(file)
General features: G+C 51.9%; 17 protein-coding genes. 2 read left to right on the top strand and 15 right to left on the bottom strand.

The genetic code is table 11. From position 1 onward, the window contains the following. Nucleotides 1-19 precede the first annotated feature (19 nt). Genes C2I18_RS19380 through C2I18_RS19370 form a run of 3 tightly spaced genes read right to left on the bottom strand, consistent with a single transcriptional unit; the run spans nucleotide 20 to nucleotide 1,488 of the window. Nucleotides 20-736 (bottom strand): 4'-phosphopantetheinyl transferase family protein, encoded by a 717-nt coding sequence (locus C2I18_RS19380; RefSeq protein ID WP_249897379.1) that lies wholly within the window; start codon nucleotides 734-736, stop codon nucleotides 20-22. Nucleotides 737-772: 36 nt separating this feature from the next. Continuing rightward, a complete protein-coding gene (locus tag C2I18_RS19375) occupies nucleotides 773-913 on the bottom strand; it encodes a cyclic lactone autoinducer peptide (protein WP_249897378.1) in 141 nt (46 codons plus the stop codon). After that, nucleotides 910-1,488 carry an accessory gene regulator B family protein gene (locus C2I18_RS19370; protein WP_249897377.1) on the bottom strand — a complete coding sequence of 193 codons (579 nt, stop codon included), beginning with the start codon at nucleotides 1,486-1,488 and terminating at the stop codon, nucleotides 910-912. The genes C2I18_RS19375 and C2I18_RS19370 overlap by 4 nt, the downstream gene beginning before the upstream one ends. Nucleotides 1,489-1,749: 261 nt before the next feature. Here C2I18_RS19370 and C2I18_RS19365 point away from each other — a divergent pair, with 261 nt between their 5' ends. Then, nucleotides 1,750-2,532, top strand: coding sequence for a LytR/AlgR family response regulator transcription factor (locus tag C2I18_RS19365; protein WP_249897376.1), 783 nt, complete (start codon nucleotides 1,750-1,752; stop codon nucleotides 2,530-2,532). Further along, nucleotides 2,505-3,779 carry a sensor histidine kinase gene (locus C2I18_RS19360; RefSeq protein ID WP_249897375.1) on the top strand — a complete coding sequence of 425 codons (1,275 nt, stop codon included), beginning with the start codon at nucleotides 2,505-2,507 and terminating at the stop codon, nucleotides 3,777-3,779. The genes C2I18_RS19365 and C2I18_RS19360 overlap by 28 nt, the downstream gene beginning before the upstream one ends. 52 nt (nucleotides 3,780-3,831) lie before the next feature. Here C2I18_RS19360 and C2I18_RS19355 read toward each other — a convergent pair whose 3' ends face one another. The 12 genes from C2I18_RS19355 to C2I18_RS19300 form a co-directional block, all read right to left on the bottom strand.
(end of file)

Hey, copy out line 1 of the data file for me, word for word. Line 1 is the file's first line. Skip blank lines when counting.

General features: G+C 51.9%; 17 protein-coding genes. 2 read left to right on the top strand and 15 right to left on the bottom strand.